I’ve just spent a week in Southern California, seeing family and helping my daughter move into her new apartment. LA traffic seems back to its ugly self and there are people out shopping like the good days–albeit with most people wearing masks somewhat correctly.
I don’t think anyone here spent much time pondering the fact that today is the one-year anniversary of the violent attack on the US Capitol. It’s been on the news, but life here doesn’t seem to be impacted at all.
How different from a year ago when we all sat glued to our TV sets wondering what on Earth was happening. Would invaders harm Congress members or Vice President Pence? Would the election results be certified?
A year later, it seems we’re in a very different place: Our duly-elected president has been installed. Vaccines are readily available to protect people from the worst impacts of the virus. People are traveling and seeing family again.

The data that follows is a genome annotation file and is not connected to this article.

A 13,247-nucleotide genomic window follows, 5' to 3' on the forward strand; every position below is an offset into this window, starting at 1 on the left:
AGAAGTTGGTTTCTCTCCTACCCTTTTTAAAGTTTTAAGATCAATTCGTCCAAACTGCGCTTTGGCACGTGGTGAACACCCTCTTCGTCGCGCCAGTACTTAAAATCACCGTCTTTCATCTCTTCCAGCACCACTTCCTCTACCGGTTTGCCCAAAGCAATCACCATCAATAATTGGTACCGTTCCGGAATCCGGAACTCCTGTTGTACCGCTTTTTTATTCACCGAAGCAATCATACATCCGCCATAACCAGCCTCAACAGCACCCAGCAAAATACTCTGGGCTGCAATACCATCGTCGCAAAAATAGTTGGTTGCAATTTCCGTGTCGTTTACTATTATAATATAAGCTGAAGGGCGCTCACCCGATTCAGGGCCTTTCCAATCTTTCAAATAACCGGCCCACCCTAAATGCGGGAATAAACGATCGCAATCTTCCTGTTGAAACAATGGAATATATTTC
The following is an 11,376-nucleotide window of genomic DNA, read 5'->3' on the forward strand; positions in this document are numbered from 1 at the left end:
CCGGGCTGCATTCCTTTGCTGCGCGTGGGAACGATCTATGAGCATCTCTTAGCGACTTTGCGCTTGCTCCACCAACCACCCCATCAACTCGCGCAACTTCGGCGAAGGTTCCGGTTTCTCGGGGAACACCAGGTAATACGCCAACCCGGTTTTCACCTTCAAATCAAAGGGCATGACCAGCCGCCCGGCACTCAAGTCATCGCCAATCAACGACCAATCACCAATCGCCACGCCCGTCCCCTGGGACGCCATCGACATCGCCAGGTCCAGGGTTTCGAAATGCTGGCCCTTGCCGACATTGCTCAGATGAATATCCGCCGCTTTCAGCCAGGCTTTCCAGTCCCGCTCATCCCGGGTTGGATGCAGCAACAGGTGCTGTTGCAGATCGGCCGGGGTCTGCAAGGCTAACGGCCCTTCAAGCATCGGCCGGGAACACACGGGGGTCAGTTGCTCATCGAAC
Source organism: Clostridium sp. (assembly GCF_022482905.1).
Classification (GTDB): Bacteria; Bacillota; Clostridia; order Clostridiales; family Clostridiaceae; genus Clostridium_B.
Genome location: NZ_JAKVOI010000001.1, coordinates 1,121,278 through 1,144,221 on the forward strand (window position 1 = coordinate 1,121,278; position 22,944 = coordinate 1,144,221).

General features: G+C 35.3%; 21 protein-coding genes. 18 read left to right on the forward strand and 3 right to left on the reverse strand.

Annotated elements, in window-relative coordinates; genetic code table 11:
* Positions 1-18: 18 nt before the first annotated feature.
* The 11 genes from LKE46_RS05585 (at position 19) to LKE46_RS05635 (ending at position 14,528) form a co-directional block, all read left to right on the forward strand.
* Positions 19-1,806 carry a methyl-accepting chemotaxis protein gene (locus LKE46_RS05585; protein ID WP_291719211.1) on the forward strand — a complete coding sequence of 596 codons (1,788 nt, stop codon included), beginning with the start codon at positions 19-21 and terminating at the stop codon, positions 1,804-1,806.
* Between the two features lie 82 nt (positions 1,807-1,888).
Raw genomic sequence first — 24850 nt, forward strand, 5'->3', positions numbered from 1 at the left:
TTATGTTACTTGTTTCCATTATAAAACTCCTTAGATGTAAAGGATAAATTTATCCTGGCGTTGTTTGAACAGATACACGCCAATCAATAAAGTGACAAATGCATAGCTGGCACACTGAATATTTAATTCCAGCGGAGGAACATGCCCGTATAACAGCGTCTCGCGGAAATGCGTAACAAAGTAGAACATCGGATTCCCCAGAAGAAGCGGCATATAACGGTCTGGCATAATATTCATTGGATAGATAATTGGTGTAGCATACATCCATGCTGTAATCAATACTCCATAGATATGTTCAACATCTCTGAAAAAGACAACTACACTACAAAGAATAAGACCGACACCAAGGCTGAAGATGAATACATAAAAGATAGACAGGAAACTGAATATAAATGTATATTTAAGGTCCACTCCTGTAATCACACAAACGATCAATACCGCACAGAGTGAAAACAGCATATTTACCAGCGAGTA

And yet we are still reacting to the latest virus variant–shutting down events and some schools and businesses. We’re suffering the long-term impacts of dealing with COVID. And we’re as polarized as a country now as we were a year ago–maybe even more so.
It seems like many of the emotions of the past year or so are being suppressed–we’re all putting on a good game face and trying to move forward. But wishing the pandemic was over doesn’t make it go away. Ignoring what happened in Washington a year ago doesn’t stop the anger and violence that’s been manifested since the attack.
A year later, we need to get on with our lives as best as possible while not losing the lessons of the traumatic times we’ve just experienced. As Winston Churchill said, those who don’t learn from history are bound to repeat it.
One pandemic per lifetime is more than enough.
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